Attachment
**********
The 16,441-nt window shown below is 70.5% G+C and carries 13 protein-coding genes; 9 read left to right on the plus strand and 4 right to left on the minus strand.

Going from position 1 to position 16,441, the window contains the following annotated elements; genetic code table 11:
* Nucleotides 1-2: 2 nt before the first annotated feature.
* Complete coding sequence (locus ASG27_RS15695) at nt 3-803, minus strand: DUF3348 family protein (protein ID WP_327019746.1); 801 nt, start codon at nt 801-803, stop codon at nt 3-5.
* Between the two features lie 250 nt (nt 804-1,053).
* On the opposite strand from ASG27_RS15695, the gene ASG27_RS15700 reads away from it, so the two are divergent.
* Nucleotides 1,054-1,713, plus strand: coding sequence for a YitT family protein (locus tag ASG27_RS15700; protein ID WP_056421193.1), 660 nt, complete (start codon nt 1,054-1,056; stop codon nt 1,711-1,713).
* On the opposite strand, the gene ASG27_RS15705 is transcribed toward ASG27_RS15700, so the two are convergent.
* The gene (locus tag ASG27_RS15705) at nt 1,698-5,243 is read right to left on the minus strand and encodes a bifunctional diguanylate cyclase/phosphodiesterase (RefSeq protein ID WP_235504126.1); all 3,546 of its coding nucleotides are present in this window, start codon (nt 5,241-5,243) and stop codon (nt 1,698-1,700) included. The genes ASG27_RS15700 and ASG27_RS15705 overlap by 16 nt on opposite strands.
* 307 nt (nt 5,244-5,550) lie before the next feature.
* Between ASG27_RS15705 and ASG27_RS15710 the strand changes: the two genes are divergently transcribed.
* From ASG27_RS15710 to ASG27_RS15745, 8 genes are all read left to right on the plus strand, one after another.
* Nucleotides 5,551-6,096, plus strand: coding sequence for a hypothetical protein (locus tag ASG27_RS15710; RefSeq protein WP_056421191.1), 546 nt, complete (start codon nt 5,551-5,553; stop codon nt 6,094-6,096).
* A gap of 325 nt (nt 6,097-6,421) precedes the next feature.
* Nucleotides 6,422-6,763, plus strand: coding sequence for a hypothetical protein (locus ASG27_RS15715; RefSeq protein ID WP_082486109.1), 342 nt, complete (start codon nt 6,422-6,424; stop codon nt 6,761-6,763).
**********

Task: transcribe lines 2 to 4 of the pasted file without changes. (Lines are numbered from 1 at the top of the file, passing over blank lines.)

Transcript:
Going from position 1 to position 16,441, the window contains the following annotated elements; genetic code table 11:
* Nucleotides 1-2: 2 nt before the first annotated feature.
* Complete coding sequence (locus ASG27_RS15695) at nt 3-803, minus strand: DUF3348 family protein (protein ID WP_327019746.1); 801 nt, start codon at nt 801-803, stop codon at nt 3-5.